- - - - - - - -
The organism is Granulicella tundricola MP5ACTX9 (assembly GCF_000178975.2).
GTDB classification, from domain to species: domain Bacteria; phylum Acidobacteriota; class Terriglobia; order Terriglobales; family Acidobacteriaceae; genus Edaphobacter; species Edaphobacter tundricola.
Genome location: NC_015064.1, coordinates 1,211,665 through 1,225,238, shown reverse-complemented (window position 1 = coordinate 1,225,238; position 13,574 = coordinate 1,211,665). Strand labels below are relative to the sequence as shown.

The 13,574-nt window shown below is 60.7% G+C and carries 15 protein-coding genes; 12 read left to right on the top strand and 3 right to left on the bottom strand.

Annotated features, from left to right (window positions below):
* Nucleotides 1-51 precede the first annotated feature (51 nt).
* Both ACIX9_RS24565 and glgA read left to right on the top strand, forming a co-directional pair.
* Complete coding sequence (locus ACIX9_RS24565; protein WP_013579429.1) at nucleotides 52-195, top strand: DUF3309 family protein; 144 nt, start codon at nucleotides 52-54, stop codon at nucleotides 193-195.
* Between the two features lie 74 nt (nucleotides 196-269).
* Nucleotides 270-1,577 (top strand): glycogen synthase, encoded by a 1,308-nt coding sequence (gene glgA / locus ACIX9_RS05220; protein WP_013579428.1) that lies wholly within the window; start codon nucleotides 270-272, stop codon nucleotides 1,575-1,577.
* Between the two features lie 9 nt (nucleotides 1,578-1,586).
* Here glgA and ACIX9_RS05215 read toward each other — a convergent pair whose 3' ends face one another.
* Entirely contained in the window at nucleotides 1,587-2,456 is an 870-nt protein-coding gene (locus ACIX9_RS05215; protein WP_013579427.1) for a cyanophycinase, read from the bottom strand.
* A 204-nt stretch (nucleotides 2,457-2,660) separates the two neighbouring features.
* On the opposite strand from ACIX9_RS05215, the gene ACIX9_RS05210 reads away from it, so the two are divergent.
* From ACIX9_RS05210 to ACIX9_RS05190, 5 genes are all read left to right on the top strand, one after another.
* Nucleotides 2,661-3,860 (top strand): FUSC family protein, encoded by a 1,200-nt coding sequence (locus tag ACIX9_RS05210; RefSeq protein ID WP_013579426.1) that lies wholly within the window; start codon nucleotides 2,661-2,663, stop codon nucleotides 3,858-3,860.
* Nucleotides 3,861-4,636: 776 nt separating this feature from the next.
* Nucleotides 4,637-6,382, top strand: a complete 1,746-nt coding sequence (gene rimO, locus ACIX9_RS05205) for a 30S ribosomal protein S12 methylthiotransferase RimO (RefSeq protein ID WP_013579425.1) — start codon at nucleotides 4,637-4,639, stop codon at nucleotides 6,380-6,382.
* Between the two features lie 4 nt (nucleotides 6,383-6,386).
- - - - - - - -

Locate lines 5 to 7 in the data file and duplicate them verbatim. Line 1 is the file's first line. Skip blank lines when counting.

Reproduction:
Annotated features, from left to right (window positions below):
* Nucleotides 1-51 precede the first annotated feature (51 nt).
* Both ACIX9_RS24565 and glgA read left to right on the top strand, forming a co-directional pair.